The disco classic from Earth, Wind & Fire might have sounded very different if it wasn’t for Allee Willis’ insistence
To sum up the career of Allee Willis is a daunting task. Her life in songwriting is impressive enough, having sold over 50 million records with tracks for Earth, Wind & Fire, Patti LaBelle, The Pet Shop Boys and more, as well as co-writing I’ll Be There For You, the theme to the television behemoth Friends. But Willis’ achievements don’t end there.
She has also co-authored a Broadway adaptation of The Color Purple and worked as an artist and designer (often under her alter ego ‘Bubbles’). Her most recent project was to create a new theme song for Detroit, the city of her birth. Called The D, it was recorded over the course of five years and features contributions from over 5000 of the city’s natives.
To focus on just one of those achievements seems slightly wasteful, but that’s exactly what we’re doing in order to learn the story behind the disco classic Boogie Wonderland. Though the song is now synonymous with Earth, Wind & Fire things could have been very different had Willis and co-writer Jon Lind liked the version originally cut by Curtis, The Brothers. Thankfully though, it was left to Maurice White and his band to create the version of the song that we all know and love.
So it’s over to Allee to take us through the creation of her disco anthem and the struggles she had with a hi-hat-happy drummer!
“I co-wrote the song with Jon Lind. I’m a fanatical archivist and I save everything, so I know it was actually written on March 27th and 28th of 1978 and we demoed it the next week. We wrote it at my place in LA. I’ve always collected a lot of pop culture stuff from the 50s, 60s and 70s, so the atmosphere in my place is always a very fun environment to write in. I always wrote both music and lyrics and like working with people who would also write both music and lyrics and you just sit there and pound it out. I don’t play an instrument though, so I hear everything in my head, but it was definitely written on Jon’s acoustic guitar.
“The word ‘boogie’ was everywhere in pop and dance music and we wanted to write a song for Earth, Wind and Fire which used that word but not in the way that everyone else was using it – which meant to shake your booty. I had just seen the movie Looking For Mr Goodbar with Diane Keaton. She’s a lost soul who doesn’t really have a great sense of herself. She goes out to the disco and picks up a different guy every night. At one point in the movie, she’s so reckless that she brings home a guy who the audience is led to believe could be a serial killer.
“We decided to make the song about someone who does not have it together during the day but at night they walk into the disco and their life miraculously changes. They can lose themselves in dance for as long as they’re at the club. I felt like that was a fairly typical situation for a lot of people who were going out to dance every night.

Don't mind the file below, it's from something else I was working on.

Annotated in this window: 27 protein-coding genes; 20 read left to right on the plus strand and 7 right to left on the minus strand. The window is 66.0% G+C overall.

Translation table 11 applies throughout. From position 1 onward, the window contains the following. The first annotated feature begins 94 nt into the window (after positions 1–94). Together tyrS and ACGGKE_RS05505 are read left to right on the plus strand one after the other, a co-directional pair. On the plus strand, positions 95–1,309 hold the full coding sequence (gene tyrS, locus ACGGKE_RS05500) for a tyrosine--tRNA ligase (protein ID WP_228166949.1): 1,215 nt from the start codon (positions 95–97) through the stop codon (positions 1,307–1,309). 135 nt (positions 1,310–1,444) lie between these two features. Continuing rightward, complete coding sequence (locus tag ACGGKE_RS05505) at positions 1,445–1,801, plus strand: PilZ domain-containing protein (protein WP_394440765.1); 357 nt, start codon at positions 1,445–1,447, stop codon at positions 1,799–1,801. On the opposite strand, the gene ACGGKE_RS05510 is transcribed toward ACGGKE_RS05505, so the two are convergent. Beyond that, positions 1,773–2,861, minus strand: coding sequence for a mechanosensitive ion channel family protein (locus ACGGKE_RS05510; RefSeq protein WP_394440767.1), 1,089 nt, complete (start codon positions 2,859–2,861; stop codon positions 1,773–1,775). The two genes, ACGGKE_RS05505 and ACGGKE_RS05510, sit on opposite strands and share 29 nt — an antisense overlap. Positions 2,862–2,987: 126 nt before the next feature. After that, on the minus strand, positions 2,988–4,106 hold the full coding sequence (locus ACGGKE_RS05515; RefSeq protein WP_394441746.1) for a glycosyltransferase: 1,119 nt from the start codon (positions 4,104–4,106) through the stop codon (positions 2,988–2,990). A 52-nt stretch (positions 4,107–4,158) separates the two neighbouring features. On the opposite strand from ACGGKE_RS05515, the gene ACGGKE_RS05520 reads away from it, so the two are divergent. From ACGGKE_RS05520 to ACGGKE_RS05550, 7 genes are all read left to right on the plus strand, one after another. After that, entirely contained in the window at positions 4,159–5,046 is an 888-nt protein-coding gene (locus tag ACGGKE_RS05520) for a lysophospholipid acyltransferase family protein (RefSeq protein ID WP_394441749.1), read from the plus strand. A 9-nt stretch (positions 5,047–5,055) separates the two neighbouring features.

“In our heads, it wasn’t really a club but a state of mind, but we got out the phone book and started looking up names of clubs and bars to try and get a cool name. The original one that we used was ‘Johnny’s Casino Lounge’ and that actually was the first line of the chorus. We thought that the song sounded so incredible but didn’t have an incredible title. Neither one of us remembers who stumbled on Boogie Wonderland first, but it was one of those things where the second someone said it, it was like, ‘Oh my God!’
“We decided to make the verse very dark, like there was something haunting about it, and then when it gets to the chorus it should sound happy, bright and uplifting. It’s almost like a very profound mood shift. People tell me that it’s a song which makes them very happy. I always say to them ‘well have you listened to the lyrics because it’s actually a very deep and depressing song?’
“I always loved to take very poppy dance music and put really heavy lyrics into it. It never really mattered to me whether people got that or not. I’m proud because it really is a song that appears to be one thing but is actually something else. And I think the mood that we wanted to convey is definitely there.
“When we went into the studio to make the demo I was adamant that I did not want that typical hi-hat anywhere in the song as I didn’t want it to sound like a typical disco record. The drummer we had was pretty famous and he would not keep his stick off the hi-hat. He would not listen to me even though I said it 15 times, ‘Do not go to the hi-hat!’
“Finally, Jon got up and walked into the studio and physically removed the entire hi-hat so the guy could not play it. So the whole rest of the session he was giving me the evil eye. When that song became a hit without that stupid hi-hat on it I thought ‘I showed him.’ I only realised years later that he wasn’t listening to the women, that the women couldn’t be the producer, it had to be the guy!’”